Even 800 vouchers won't be enough to eliminate homelessness and housing insecurity for people with disabilities in this state; more people than that needed help in 1995, and the problem has only grown since then. No matter what level of funding AHVP gets this year, DPC is going to keep pushing to make more affordable, accessible housing available to people with disabilities, and we're sure our friends at BCIL will as well. However, the success we have had with this program proves something: it proves that our community has the power to make change. For years, this program did nothing but shrink. Now, with the power of community organizing, support from fantastic partners like Citizens Housing and Planning Association and the MA Coalition for the Homeless, and above all the dedication of the disability community, we stand on the verge of more than doubling it in just five years. If we can do this, and if we are willing to put in the work, then we can tackle any problem that faces us.
In Memoriam: I Knew an Angel
"Oh, I believe there are Angels Among Us,
Sent down to us from somewhere up above.
They come to you and me in our darkest hours
To show us how to live
To teach us how to give
To guide us with a light of love."
I was just about to head out the door for Easter dinner, but I decided I would do one final check of Facebook. That was when I saw the news that Denise Karuth had passed. After my sadness passed, I had to smile. Easter Sunday was a fitting day for a true angel to ascend.
There are so many things I want to tell you about Denise. I have thought many times about writing this column because she has had glioblastoma for three years. Denise fought every step of the way and battled back so many times. Above all else Denise was a humble and gentle soul. I only heard one person say a negative thing about Denise and I never trusted that person ever again.
I first met Denise and
(her partner of 47 years
) in 1985 at the Boston Center for Independent Living. It was probably during a transportation meeting. Denise knew more about accessible transportation for people with disabilities than anyone I have ever met. She would later head the Governor's Commission on Accessible Transportation under Governor Dukakis.
Denise was a hippie, right out of central casting, with flowing black hair and usually wearing a long skirt. She embodied love, sharing and generosity. She was a liberal's liberal, but she did not wring her hands. She acted on her beliefs. Whether it was writing letters for Amnesty International, counseling women with disabilities who had been victims of sexual abuse, writing the proposal that funded a homeless shelter at her church or serving on the Board of Directors of the Boston Self-Help Center and the Massachusetts Coalition of Citizens with Disabilities, Denise went full-throttle. Long before many others, s
he understood that disability rights is a piece of the larger battle for social justice.
Denise became an ordained minister several years ago. Prior to that, she had been a Chaplain at Mount Holyoke. In 2001, when my brother Paul passed away suddenly, my family was crushed. Paul was a fierce advocate, and worked for Stavros. My mom was worried that her priest, who did not understand disability, would not do justice to Paul and his life's work. I suggested that Denise officiate at his funeral and burial. Denise was the bedrock for my family that horrible week. She beautifully captured my brother's love for life and his zeal for justice.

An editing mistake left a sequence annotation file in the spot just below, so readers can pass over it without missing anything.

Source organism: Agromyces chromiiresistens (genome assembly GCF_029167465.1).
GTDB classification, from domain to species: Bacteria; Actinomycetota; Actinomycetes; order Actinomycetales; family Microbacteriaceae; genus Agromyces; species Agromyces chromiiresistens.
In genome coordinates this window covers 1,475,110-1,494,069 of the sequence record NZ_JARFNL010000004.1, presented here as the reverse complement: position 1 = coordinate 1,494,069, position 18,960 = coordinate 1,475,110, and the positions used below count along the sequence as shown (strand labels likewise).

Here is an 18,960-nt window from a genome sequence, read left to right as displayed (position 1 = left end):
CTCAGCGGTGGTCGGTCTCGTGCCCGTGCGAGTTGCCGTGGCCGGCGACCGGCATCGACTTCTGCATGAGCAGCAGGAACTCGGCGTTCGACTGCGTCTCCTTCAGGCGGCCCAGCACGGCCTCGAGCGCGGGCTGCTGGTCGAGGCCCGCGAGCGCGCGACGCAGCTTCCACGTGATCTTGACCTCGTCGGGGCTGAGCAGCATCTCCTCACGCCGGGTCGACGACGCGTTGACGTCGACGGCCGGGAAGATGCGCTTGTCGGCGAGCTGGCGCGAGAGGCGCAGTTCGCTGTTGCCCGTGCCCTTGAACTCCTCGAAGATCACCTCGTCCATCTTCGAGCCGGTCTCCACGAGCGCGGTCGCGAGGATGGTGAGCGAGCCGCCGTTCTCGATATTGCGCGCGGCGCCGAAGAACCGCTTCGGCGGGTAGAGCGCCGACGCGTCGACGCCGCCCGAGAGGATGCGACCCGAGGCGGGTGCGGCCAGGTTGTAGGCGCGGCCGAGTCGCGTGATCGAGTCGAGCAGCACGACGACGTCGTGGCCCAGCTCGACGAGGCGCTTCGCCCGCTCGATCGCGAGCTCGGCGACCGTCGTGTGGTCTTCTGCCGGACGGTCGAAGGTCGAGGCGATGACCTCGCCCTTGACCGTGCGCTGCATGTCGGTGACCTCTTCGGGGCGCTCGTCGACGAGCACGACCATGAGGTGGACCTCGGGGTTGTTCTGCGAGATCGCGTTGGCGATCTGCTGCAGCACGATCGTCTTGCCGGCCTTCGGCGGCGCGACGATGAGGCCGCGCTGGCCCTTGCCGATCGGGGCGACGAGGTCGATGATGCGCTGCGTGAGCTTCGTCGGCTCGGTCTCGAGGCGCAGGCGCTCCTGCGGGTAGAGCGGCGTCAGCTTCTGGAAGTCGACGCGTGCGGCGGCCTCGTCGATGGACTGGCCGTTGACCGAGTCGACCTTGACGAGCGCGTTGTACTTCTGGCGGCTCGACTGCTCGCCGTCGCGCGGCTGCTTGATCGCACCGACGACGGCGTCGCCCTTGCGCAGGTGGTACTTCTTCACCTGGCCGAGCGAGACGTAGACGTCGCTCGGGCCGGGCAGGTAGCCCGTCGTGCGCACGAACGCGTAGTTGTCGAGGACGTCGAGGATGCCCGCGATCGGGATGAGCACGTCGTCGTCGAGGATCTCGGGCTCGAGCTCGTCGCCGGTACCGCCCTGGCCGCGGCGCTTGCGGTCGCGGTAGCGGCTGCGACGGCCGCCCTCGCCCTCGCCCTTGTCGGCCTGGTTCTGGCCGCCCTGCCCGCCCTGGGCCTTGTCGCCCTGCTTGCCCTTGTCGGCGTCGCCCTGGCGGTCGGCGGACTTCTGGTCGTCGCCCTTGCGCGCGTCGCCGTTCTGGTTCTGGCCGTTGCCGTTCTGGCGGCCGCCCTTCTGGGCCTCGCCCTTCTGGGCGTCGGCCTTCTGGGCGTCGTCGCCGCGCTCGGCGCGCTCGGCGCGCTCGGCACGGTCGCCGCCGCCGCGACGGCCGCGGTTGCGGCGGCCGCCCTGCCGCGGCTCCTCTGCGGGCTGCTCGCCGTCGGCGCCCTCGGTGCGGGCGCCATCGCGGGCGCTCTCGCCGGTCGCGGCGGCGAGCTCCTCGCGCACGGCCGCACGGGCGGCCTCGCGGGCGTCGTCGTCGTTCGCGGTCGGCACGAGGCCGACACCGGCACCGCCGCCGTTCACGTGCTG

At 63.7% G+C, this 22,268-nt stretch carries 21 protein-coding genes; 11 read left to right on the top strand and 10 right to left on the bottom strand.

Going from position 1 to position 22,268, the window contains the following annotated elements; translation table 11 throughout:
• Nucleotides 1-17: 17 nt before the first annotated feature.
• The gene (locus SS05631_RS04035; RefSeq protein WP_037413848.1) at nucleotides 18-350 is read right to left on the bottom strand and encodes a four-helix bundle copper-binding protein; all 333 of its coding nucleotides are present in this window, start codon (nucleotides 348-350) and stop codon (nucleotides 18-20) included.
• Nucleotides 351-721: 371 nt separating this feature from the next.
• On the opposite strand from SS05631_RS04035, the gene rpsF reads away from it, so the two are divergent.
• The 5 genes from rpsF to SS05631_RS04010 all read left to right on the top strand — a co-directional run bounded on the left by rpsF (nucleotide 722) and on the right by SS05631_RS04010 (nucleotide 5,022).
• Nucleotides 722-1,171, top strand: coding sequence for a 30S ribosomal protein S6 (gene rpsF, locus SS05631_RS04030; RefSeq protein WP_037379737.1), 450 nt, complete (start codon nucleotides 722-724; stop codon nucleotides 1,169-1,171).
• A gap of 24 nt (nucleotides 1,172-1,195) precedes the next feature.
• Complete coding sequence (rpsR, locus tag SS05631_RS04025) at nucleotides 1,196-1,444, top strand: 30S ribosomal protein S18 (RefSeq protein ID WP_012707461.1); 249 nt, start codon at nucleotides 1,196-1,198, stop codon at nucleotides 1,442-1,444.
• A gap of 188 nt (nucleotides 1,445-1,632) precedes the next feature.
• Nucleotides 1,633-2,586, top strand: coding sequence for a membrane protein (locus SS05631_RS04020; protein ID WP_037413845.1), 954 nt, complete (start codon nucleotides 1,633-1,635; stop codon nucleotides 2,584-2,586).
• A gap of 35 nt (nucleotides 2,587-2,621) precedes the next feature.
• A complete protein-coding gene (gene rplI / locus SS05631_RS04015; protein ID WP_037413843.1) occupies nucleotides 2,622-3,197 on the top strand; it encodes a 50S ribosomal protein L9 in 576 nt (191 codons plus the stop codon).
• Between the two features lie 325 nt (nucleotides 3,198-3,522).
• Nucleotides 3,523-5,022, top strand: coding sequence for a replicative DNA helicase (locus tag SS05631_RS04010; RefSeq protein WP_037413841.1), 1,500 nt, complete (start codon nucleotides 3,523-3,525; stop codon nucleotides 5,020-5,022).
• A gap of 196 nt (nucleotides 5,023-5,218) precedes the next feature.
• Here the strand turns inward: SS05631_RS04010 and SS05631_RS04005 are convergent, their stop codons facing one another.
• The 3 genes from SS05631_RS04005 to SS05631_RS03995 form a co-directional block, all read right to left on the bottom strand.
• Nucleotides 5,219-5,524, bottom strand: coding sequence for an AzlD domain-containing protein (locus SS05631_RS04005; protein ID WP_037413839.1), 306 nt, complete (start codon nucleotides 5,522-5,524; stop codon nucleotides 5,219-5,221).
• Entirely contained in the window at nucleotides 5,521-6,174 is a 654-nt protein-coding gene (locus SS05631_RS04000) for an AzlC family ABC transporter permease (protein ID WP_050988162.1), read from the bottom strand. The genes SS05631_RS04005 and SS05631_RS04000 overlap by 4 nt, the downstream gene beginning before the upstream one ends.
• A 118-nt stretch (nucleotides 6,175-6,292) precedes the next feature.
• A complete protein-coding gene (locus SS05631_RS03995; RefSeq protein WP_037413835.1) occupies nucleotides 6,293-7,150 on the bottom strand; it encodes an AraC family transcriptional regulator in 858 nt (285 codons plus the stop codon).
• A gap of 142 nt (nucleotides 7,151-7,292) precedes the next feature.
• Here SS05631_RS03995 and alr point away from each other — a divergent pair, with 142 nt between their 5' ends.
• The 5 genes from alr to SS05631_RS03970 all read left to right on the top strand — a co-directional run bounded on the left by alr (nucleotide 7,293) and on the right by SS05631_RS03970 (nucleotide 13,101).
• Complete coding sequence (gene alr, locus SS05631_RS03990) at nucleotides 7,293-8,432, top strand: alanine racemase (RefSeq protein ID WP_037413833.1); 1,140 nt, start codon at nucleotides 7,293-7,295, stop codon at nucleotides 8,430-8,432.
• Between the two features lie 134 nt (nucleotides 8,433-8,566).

As most of you know, I can be a tad snarky and cynical in my old age. But I will swear on everything I have ever held dear, I once knew an angel on earth. She was in a wheelchair and legally blind. She was fierce and tough, but most of all, she was an angel. Love you, Denise.
Opportunity: MBTA and Wayfinding
Dear Friends of SWA,
The MBTA Department of System-Wide Accessibility is pleased to invite our blind or low vision customers to participate in an exciting new study on the use of an indoor wayfinding system called PERCEPT. Developed at UMass Amherst, PERCEPT uses Bluetooth beacon technology to assist people who are blind or have low vision in navigating unfamiliar and/or complex environments smoothly and independently. Study participants will be able to download the PERCEPT app to their smartphone for free and use it to navigate the MBTA's North Station, providing evaluation and feedback at their own convenience. For more information on this study and how to enroll, see the attached flyer or contact James Schafer at
In addition to the PERCEPT project, SWA is excited to be working on a number of upcoming initiatives directly benefiting our blind or low vision customers. For example, the T will soon be launching a partnership with the popular app-based service Aira, connecting people who are blind or have low vision with trained agents that provide visual descriptions of their environment. From these high-tech innovations, to tactile wayfinding in our stations, to our new Automated Fare Collection system--we're looking for participation and feedback from our blind or low vision customers to make sure we're getting the job done right.
If you're interested in becoming involved with these or any future initiatives, we'd love for you to get in touch by e-mailing